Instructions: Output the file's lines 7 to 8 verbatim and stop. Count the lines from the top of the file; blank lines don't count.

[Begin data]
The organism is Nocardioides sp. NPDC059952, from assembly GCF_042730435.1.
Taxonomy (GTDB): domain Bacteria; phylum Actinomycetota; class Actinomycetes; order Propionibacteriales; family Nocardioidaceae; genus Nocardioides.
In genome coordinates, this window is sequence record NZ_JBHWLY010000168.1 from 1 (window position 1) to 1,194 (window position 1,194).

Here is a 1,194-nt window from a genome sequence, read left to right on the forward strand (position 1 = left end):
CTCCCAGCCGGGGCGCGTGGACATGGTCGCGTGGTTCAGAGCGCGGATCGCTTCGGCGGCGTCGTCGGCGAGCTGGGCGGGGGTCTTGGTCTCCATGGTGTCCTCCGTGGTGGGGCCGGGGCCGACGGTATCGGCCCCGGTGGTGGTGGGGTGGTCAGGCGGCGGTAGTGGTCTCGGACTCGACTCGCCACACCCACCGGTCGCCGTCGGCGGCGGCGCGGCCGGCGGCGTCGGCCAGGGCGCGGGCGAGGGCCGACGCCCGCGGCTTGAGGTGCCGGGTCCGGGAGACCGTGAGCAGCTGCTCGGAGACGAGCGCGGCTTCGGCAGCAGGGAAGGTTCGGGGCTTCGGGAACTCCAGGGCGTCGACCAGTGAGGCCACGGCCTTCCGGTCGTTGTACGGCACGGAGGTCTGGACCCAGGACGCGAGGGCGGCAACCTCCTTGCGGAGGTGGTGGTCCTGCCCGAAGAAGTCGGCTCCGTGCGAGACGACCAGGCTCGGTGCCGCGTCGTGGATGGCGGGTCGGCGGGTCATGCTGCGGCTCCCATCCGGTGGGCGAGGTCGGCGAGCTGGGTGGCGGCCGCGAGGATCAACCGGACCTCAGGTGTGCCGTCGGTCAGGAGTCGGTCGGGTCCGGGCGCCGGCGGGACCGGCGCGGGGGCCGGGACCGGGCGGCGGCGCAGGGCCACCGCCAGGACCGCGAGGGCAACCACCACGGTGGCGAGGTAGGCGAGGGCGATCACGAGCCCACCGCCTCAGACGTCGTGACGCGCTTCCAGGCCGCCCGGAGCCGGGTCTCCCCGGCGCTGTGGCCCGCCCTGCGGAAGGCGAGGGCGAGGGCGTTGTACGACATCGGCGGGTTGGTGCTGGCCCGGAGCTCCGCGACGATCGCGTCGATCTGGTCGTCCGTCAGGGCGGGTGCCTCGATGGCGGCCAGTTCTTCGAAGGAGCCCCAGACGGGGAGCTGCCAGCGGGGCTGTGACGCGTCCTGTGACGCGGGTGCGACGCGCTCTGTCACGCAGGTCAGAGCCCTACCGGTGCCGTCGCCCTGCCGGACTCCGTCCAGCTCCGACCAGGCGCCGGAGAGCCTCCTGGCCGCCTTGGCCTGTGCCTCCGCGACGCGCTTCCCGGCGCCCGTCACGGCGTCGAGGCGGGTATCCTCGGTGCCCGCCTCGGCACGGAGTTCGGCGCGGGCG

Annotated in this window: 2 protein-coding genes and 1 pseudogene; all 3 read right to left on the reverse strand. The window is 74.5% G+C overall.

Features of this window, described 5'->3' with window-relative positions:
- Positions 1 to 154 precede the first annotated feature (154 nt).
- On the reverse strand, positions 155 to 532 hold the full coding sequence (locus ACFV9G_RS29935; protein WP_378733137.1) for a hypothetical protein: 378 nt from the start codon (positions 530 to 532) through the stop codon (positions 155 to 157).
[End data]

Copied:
Features of this window, described 5'->3' with window-relative positions:
- Positions 1 to 154 precede the first annotated feature (154 nt).